Migration: Hightailing It Out Of Germany?
Good bye Deutschland – die Auswanderer, Auf und davon and Mein neues Leben – these are the successful German equivalents of reality TV shows like No Going Back in Great Britain that are followed every week by millions of viewers. They tell the tale of Germans who move to other countries in Europe, in America or Australia, for example. They are either stories about singles or families who make a successful, new life for themselves in the new country, stirring a yearning for far-away places in those who stayed at home, or about failures that provoke a certain malicious joy in the viewers.
These TV images however are more often than not the exception – the reality is much less spectacular. In 2008, according to statistics from the Federal Agency Of Migration and Refugees, 770,000 people left Germany to live in another country and, vice-versa, 680,000 newcomers were registered as immigrants. For Germany, with its population of 82 million, this means a “migratory loss” of about 90,000 people. Three-quarters of the emigrants were foreigners who live in Germany. Most of them are retired and are going back to the land of their parents. In the target year of 2008 174,000 of these “birds of passage” held German passports. They, too, had come mostly from Turkey to work in Germany and many of them had been in the country since the 1960s – they, too, can therefore be classed more as returnees rather than emigrants in the general sense of the word. There are no official statistics on the number of “natural-born” Germans however who have exchanged their roots that go back over generations for a new homeland.
The figures are deceptive
Marcel Erlinghagen, a migration researcher at the University of Duisburg-Essen, has pointed out a few other statistical irregularities: the official register of residents does not provide nay information on whether a person has left the country on a temporary basis or whether he or she has gone for good. We can safely assume that the tens of thousands of students who spend a term or two at a foreign university every year have left the country only on a temporary basis. In the same way German companies often send specialised employees and management personnel to foreign markets only for a few years at the most; people in the know refer to this as “circular” migration – back and forth every now and then. These global players on the world labour market (“cosmopolitans”) are motivated in a completely different way compared to the emigrants.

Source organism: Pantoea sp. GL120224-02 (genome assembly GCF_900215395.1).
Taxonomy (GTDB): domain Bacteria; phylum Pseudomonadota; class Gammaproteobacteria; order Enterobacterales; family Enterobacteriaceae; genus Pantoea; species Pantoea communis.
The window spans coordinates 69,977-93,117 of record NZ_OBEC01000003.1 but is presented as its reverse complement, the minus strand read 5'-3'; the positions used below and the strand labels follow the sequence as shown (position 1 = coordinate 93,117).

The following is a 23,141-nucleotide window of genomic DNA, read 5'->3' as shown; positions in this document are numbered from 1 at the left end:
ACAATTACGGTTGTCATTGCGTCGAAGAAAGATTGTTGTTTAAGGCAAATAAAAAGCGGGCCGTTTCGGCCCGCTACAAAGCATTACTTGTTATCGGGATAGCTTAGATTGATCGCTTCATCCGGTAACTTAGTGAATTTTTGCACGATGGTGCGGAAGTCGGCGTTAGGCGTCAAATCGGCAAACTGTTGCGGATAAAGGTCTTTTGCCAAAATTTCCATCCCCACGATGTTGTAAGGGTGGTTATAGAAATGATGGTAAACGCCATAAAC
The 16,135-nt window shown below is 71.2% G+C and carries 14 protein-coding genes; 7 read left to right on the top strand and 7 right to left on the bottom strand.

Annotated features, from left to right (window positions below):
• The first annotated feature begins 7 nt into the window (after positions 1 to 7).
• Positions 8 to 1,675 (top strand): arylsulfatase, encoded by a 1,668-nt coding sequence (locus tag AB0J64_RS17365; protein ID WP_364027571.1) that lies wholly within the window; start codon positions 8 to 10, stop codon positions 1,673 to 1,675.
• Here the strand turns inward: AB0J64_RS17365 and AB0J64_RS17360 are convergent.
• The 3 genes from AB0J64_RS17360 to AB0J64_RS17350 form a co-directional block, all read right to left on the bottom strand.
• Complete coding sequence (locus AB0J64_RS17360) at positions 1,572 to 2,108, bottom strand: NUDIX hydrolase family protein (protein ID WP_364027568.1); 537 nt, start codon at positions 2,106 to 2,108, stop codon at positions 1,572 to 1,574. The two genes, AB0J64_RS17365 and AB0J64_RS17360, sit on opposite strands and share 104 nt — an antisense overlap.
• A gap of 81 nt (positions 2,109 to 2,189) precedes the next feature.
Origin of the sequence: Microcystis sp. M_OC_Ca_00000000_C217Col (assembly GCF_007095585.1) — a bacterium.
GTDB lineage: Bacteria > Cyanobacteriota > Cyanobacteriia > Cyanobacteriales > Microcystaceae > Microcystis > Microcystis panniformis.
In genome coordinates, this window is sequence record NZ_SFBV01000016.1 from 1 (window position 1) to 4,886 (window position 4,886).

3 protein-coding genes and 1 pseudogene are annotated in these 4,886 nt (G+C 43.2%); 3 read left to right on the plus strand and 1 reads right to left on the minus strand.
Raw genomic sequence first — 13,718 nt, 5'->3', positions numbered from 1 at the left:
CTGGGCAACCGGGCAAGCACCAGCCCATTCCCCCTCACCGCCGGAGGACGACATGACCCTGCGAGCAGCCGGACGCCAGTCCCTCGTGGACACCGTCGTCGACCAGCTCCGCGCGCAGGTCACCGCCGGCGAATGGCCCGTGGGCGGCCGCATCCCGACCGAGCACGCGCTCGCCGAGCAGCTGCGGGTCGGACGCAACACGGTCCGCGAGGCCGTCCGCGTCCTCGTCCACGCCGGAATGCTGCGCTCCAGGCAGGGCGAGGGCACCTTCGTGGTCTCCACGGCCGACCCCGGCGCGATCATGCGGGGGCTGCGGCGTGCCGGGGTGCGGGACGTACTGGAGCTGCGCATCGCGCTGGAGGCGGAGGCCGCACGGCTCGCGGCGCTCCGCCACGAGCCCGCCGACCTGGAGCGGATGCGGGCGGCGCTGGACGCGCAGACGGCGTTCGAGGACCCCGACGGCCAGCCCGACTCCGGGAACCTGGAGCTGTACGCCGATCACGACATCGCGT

Incentives to find one’s fortune in far-away places
“In contrast to the past two centuries, for the past 40 or 50 years emigration has not taken the form of a wave phenomenon with temporary peaks and regional focuses in areas of economic distress,” says Gabriele Mertens from the non-profitmaking Raphaels-Werk – an organisation that has been the leading consulting agency for emigrants since 1871 and since 2009 has also been one of the main personnel consultants for German export companies. “These days every case is a highly personal, unique case when it comes to motivation and aims or weighing up the pros and cons.”